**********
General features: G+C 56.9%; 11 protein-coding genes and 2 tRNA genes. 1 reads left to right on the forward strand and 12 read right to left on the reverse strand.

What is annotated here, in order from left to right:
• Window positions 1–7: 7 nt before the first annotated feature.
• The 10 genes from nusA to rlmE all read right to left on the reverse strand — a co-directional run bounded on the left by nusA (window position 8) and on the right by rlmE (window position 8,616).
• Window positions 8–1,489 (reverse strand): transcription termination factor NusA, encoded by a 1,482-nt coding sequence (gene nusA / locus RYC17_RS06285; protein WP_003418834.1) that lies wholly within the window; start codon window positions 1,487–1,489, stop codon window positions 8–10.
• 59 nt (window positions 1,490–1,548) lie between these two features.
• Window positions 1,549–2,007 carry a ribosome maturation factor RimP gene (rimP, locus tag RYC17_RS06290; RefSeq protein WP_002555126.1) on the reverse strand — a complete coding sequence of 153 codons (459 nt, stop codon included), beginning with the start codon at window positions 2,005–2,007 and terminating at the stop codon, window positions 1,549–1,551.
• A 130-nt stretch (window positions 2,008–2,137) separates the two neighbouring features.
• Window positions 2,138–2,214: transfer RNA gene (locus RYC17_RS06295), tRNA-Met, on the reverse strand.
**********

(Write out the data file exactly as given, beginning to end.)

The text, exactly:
General features: G+C 56.9%; 11 protein-coding genes and 2 tRNA genes. 1 reads left to right on the forward strand and 12 read right to left on the reverse strand.

What is annotated here, in order from left to right:
• Window positions 1–7: 7 nt before the first annotated feature.
• The 10 genes from nusA to rlmE all read right to left on the reverse strand — a co-directional run bounded on the left by nusA (window position 8) and on the right by rlmE (window position 8,616).
• Window positions 8–1,489 (reverse strand): transcription termination factor NusA, encoded by a 1,482-nt coding sequence (gene nusA / locus RYC17_RS06285; protein WP_003418834.1) that lies wholly within the window; start codon window positions 1,487–1,489, stop codon window positions 8–10.
• 59 nt (window positions 1,490–1,548) lie between these two features.
• Window positions 1,549–2,007 carry a ribosome maturation factor RimP gene (rimP, locus tag RYC17_RS06290; RefSeq protein WP_002555126.1) on the reverse strand — a complete coding sequence of 153 codons (459 nt, stop codon included), beginning with the start codon at window positions 2,005–2,007 and terminating at the stop codon, window positions 1,549–1,551.
• A 130-nt stretch (window positions 2,008–2,137) separates the two neighbouring features.
• Window positions 2,138–2,214: transfer RNA gene (locus RYC17_RS06295), tRNA-Met, on the reverse strand.